Japan`s Quality improvement Process, Total Quality Control and employee engagement

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Japan is world renowned for its incredible record for total quality control, quality improvement process and lean management. However, it wasn`t always so. Take a look at Japan`s journey to how it got to where it is today. An inspiring story that illustrates that any country or company can develop the skills and techniques to attain a quality improvement process.

Process Improvement Japan Process Improvement Japan had the opportunity to sit down with experts from The Toyota Group to discuss views on the value and origins of QC circles and employee engagement (known as total participation at Toyota) - The fundamentals of the Quality Improvement Process. Our contacts choose to remain anonymous at this time.

Q. What is the historical background to Japan`s quality improvement process?

A. When Japan started its rapid industrialization phase post World War Two, there was a lack of effective management skills. Japan learned from overseas how to control management. They imported Statistical Quality Control (SQC) from the United States.

Statistical Quality Control began in the 1930`s with the industrial use of control charts. In order to meet wartime conditions, the production systems of the times needed to be revolutionized. By implementing SQC, the United States (and Britain) were able to produce supplies at lower cost and in large quantity. This was the origins of Statistical Quality Management and Japan`s quality improvement process journey. Dr. Deming is recognized for introducing quality control to Japan.

The SQC system was implemented in Japan and proved effective. However, after awhile, it was evident that this was not enough. It was realized that Statistical quality control had to be shared and practiced company wide in order for companies to meet their full production potential - from the top to the factory workers with total participation (full employee engagement).

This is an excerpt from What is Total Quality Control? by Kaoru Ishikawa:
Of course, there were many problems associated with (quality control in the beginning)."Don`t produce defective products.", "lower cost", "be efficient", were among the commands given by top executives in olden days. Actually, in those days giving commands such as these seemed to be the only task executives performed.

These commands passed through the channel from the president to directors, from directors to factory managers, from factory managers to section chiefs, from section chiefs to foremen, and from foremen to line workers. More often than not, many of these commands simply got stuck in the middle and were distorted, and some never reached the line workers. The president might command, "Do not ship defective products," and the foremen at the shipping department might translate that to read as follows: "Let us meet the delivery date by sending these defective products; they aren`t that bad."

Top executives in those days would command their subordinates to do their best or work harder. ... No effective and lasting control could emerge through this approach.When a manufacturing plant produces defective products or otherwise fails, only one-fourth or one-fifth of the fault can be assigned to line workers. Most of the fault is attributable to executives, managers or staff. The (above approach) simply tries to shift the blame to those who are at the bottom."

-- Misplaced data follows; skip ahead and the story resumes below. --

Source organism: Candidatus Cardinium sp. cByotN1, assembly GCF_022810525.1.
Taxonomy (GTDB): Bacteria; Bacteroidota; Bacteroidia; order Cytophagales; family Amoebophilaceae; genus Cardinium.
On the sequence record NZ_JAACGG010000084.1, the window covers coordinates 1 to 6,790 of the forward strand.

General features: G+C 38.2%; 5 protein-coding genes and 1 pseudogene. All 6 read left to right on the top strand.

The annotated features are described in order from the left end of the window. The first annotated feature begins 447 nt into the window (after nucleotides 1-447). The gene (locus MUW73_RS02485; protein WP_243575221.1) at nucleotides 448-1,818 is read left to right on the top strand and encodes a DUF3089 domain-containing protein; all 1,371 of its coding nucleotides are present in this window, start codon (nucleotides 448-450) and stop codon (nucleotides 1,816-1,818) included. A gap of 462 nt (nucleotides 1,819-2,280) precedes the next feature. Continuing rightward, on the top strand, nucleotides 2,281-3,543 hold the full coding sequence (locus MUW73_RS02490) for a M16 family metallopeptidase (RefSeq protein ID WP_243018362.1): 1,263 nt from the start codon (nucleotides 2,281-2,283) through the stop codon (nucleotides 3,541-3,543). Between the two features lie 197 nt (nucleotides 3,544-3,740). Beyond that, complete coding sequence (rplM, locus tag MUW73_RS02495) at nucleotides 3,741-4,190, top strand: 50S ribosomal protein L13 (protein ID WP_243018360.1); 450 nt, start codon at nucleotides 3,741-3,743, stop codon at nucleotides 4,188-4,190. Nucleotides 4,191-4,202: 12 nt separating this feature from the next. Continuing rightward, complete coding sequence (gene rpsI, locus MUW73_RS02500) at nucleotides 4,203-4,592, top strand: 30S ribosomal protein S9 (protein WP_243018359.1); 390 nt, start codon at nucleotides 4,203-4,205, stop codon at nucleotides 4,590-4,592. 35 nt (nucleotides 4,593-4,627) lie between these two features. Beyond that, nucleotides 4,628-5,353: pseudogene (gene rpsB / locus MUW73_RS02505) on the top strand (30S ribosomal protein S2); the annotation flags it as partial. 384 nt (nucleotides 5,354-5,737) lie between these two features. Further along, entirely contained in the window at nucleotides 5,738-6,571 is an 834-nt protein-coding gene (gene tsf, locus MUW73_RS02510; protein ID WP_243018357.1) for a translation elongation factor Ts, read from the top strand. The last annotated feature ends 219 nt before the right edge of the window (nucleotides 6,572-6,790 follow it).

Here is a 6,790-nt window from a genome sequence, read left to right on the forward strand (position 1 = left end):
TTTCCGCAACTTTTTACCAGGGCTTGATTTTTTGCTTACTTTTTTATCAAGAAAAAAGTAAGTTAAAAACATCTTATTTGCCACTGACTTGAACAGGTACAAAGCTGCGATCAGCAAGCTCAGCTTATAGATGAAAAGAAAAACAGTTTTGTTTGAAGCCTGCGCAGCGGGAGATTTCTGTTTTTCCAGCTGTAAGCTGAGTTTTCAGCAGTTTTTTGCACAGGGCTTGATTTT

QC Circles and The Quality Improvement Process

QC circles provide the space for effective employee engagement.
QC circles are now the key feature of Japanese quality management

The QC Priorities are:

1. Quality

2. Cost

3. Delivery

4. Safety

5. Morale

6. Environment

Key: All aspects of management should be improved. This is now called Total Quality Management.
There are two ways to implement improvement strategies: Top Down and Bottom Up.
From the bottom comes creative suggestions. This is the key to effective kaizen.

Promote Total Quality Control with Total Participation

Employee engagement is crucial to this process.
When problems occur:

1. Look into each area
2. Look into each aspect

In making a product, there are many divisions involved. Ie:Design, Production and Inspection.

When problems occur, analyze & clarify if there is a problem in drawing, production method or inspection or between departments.
When problems occur, check every possible angle, focus on each process.

Key aspects to check:

  • Workers` skill level
  • Working environment
  • Equipment
  • Machines

A Process Approach to Attaining a Result

Special note from the Toyota Group experts:

Western style is to evaluate the end result. They tend to not look into the process.The weakness in this is that it`s just control/ management by achieving targets which misses the bigger picture and long term stability of the company - It is a system that does not find the most efficient process.

For example: A plant sets a target to reduce maintenance cost.
If they just want to reduce cost, they stop repairing or reduce the maintenance schedule. (This saves money)
The Target is attained. BUT the machine hasn`t been repaired which can lead to all sorts of problems down the track.
This is the stumbling block western companies hit when trying to implement kaizen and lean manufacturing.

For a deeper look into Total Quality Control, click here.

A Former Managing Director of The Toyota Motor Corporation discusses Motivation in the Workplace, click here.

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